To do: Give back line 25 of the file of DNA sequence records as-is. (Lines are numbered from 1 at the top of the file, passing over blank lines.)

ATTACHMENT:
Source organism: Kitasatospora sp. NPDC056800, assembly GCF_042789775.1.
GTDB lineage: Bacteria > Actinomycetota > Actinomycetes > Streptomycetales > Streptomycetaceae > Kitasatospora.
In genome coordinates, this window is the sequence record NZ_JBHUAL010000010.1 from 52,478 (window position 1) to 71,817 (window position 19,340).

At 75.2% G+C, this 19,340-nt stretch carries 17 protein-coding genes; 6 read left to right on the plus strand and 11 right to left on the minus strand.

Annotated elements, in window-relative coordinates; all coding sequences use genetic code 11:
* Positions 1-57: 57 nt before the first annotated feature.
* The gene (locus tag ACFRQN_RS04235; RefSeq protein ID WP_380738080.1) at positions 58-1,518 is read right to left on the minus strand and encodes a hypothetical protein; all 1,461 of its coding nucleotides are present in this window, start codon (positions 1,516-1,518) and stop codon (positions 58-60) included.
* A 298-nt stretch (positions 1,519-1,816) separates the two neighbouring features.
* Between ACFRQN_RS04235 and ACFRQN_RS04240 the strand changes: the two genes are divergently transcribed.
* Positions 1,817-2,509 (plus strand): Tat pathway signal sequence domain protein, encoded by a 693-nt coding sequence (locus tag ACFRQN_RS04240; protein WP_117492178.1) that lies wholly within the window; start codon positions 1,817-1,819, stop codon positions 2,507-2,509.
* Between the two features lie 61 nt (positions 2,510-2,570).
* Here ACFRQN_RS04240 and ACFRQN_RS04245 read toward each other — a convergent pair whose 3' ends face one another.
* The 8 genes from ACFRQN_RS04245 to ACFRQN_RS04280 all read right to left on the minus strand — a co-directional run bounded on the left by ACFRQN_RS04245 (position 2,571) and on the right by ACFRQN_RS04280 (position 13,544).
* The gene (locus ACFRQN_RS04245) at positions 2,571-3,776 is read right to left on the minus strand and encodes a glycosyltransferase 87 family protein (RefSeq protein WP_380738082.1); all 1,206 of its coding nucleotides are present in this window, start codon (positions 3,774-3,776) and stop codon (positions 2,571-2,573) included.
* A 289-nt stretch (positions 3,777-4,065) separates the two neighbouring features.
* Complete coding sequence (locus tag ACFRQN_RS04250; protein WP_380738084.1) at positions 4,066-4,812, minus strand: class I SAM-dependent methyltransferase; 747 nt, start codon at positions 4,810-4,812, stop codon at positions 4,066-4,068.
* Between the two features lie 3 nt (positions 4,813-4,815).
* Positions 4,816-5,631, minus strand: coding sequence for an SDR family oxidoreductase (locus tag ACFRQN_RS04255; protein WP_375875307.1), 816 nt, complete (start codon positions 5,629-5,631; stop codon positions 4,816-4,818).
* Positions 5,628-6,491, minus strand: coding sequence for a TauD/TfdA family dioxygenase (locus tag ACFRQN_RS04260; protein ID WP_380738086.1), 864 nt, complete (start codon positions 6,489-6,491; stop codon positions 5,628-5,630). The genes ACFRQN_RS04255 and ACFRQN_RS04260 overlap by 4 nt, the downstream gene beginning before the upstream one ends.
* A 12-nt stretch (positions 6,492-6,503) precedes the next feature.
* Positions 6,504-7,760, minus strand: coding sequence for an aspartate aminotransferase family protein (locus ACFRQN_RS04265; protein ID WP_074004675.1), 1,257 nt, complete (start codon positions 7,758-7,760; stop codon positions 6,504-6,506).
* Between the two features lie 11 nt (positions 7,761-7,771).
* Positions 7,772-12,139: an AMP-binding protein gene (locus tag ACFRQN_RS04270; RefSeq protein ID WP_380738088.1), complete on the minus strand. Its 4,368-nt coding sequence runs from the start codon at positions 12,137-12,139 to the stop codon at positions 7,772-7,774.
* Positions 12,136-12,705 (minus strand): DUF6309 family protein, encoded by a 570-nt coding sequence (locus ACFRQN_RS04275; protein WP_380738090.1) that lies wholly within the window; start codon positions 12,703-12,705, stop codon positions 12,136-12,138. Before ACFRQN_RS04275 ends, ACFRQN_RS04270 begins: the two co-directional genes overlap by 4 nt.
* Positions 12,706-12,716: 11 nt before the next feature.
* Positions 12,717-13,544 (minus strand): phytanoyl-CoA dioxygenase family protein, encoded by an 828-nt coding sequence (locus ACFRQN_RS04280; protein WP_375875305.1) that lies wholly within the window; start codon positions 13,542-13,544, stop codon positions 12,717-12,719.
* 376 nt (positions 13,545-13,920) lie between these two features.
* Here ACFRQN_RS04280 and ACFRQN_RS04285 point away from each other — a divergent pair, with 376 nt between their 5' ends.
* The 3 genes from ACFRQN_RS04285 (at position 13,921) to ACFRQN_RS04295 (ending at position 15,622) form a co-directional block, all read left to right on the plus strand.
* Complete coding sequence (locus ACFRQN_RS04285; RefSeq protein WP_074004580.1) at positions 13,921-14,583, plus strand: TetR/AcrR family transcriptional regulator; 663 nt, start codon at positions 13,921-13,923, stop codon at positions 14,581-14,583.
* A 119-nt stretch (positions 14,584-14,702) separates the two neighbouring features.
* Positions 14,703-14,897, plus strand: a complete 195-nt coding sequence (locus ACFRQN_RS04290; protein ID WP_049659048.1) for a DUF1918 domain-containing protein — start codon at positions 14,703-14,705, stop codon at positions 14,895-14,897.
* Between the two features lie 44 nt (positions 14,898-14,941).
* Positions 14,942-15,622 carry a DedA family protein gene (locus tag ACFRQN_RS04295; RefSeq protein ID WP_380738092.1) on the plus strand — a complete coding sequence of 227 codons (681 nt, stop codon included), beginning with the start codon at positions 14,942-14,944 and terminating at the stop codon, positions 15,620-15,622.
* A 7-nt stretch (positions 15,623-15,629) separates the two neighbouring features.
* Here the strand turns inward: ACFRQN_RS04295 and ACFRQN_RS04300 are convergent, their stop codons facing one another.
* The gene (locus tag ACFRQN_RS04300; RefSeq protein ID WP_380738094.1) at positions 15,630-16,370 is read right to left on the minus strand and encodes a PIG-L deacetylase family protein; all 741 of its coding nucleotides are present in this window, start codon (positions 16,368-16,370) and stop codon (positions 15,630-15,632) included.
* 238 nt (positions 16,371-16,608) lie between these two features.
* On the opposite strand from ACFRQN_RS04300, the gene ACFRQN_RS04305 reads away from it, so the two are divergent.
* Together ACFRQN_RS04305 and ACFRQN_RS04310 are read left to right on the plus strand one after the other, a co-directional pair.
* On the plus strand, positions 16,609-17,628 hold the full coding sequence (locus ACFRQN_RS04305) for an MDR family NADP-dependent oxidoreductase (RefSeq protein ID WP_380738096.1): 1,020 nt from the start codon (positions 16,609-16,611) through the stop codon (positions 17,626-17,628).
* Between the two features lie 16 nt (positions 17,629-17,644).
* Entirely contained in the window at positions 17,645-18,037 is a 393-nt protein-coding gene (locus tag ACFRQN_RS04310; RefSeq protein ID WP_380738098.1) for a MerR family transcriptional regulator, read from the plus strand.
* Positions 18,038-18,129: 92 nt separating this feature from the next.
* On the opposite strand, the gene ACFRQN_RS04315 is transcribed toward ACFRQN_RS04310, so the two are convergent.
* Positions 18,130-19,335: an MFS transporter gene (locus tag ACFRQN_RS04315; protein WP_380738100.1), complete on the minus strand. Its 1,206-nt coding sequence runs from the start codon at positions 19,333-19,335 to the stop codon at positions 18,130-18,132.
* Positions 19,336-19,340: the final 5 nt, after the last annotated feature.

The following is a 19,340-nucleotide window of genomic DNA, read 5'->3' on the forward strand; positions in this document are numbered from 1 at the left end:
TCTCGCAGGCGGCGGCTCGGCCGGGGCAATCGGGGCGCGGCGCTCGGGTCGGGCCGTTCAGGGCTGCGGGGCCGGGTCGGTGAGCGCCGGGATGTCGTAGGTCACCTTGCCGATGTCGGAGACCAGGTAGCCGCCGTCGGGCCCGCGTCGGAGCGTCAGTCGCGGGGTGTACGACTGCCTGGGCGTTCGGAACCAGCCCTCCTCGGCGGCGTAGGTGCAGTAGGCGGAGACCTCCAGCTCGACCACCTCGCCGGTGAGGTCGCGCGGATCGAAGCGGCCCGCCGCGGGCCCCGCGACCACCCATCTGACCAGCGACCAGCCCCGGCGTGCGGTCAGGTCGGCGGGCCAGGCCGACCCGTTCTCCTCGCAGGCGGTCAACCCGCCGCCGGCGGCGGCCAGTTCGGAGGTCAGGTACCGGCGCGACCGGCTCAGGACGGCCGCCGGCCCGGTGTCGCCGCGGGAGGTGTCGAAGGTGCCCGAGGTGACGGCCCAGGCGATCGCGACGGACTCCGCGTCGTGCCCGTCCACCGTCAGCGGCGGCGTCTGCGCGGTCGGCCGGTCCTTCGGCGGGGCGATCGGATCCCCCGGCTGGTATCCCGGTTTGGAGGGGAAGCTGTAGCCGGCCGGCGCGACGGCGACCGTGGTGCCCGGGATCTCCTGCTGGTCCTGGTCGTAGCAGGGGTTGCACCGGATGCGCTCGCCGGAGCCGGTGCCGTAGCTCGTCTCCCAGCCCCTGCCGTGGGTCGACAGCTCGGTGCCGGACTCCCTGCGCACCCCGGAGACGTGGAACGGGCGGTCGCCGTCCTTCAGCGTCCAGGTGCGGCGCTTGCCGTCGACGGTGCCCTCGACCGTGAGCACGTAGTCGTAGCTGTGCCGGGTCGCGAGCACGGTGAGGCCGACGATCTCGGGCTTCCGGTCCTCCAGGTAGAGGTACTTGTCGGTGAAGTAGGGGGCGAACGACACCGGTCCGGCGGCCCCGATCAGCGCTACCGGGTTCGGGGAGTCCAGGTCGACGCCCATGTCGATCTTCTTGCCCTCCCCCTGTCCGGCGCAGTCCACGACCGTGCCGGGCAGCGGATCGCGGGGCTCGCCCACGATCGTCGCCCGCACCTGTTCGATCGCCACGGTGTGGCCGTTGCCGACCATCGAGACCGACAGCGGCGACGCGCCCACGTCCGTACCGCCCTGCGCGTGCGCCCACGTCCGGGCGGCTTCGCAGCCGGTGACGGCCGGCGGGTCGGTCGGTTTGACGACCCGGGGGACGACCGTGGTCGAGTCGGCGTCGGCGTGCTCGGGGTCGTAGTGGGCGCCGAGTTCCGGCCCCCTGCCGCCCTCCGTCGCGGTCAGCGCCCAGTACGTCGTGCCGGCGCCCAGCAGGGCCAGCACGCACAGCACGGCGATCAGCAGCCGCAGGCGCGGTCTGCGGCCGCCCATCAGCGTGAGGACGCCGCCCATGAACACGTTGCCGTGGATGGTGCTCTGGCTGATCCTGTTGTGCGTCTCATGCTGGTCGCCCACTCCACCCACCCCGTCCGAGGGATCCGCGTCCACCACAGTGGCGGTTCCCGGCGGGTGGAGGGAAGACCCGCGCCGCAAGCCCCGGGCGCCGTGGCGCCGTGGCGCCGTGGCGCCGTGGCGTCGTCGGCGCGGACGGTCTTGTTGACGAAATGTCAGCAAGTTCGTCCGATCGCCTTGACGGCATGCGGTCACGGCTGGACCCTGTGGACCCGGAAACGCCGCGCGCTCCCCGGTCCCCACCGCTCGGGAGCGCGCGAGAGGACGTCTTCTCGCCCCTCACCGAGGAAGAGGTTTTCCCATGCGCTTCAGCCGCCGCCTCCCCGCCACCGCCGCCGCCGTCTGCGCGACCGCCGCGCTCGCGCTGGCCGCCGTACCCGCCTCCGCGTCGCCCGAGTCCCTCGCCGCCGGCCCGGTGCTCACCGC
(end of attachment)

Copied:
* Positions 12,706-12,716: 11 nt before the next feature.